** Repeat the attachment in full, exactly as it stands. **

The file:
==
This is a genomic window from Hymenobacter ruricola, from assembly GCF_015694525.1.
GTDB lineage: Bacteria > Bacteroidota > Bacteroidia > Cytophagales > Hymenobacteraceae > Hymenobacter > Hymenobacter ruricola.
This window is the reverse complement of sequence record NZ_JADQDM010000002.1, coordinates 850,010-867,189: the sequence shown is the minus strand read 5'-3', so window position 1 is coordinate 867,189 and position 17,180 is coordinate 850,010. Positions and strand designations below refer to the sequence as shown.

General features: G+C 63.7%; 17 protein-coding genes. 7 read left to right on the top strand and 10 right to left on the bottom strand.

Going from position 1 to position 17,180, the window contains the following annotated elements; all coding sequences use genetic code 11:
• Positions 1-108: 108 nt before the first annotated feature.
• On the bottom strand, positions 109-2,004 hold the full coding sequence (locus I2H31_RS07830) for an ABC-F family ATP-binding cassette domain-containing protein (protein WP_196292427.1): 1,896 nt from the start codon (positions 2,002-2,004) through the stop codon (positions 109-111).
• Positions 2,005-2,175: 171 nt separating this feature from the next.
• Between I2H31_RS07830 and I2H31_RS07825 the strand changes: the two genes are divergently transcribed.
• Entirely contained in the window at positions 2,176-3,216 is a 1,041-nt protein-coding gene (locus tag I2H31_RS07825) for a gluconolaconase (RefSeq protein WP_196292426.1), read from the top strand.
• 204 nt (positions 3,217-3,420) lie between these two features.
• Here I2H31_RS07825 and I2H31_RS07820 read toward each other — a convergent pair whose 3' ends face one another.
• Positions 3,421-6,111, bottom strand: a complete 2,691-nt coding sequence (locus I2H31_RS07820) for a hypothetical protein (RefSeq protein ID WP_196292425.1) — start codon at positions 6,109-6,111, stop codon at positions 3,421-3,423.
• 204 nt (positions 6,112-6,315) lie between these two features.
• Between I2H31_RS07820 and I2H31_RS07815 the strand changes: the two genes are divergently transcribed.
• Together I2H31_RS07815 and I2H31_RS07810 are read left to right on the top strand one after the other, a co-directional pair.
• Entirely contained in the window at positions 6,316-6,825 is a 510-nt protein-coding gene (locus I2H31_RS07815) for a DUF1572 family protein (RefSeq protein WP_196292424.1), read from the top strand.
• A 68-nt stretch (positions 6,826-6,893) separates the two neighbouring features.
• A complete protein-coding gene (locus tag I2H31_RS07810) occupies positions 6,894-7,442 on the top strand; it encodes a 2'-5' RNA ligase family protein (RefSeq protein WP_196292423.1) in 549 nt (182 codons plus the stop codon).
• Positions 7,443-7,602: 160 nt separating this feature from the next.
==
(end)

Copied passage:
This is a genomic window from Hymenobacter ruricola, from assembly GCF_015694525.1.
GTDB lineage: Bacteria > Bacteroidota > Bacteroidia > Cytophagales > Hymenobacteraceae > Hymenobacter > Hymenobacter ruricola.
This window is the reverse complement of sequence record NZ_JADQDM010000002.1, coordinates 850,010-867,189: the sequence shown is the minus strand read 5'-3', so window position 1 is coordinate 867,189 and position 17,180 is coordinate 850,010. Positions and strand designations below refer to the sequence as shown.

General features: G+C 63.7%; 17 protein-coding genes. 7 read left to right on the top strand and 10 right to left on the bottom strand.

Going from position 1 to position 17,180, the window contains the following annotated elements; all coding sequences use genetic code 11:
• Positions 1-108: 108 nt before the first annotated feature.
• On the bottom strand, positions 109-2,004 hold the full coding sequence (locus I2H31_RS07830) for an ABC-F family ATP-binding cassette domain-containing protein (protein WP_196292427.1): 1,896 nt from the start codon (positions 2,002-2,004) through the stop codon (positions 109-111).
• Positions 2,005-2,175: 171 nt separating this feature from the next.
• Between I2H31_RS07830 and I2H31_RS07825 the strand changes: the two genes are divergently transcribed.
• Entirely contained in the window at positions 2,176-3,216 is a 1,041-nt protein-coding gene (locus tag I2H31_RS07825) for a gluconolaconase (RefSeq protein WP_196292426.1), read from the top strand.
• 204 nt (positions 3,217-3,420) lie between these two features.
• Here I2H31_RS07825 and I2H31_RS07820 read toward each other — a convergent pair whose 3' ends face one another.
• Positions 3,421-6,111, bottom strand: a complete 2,691-nt coding sequence (locus I2H31_RS07820) for a hypothetical protein (RefSeq protein ID WP_196292425.1) — start codon at positions 6,109-6,111, stop codon at positions 3,421-3,423.
• 204 nt (positions 6,112-6,315) lie between these two features.
• Between I2H31_RS07820 and I2H31_RS07815 the strand changes: the two genes are divergently transcribed.
• Together I2H31_RS07815 and I2H31_RS07810 are read left to right on the top strand one after the other, a co-directional pair.
• Entirely contained in the window at positions 6,316-6,825 is a 510-nt protein-coding gene (locus I2H31_RS07815) for a DUF1572 family protein (RefSeq protein WP_196292424.1), read from the top strand.
• A 68-nt stretch (positions 6,826-6,893) separates the two neighbouring features.
• A complete protein-coding gene (locus tag I2H31_RS07810) occupies positions 6,894-7,442 on the top strand; it encodes a 2'-5' RNA ligase family protein (RefSeq protein WP_196292423.1) in 549 nt (182 codons plus the stop codon).
• Positions 7,443-7,602: 160 nt separating this feature from the next.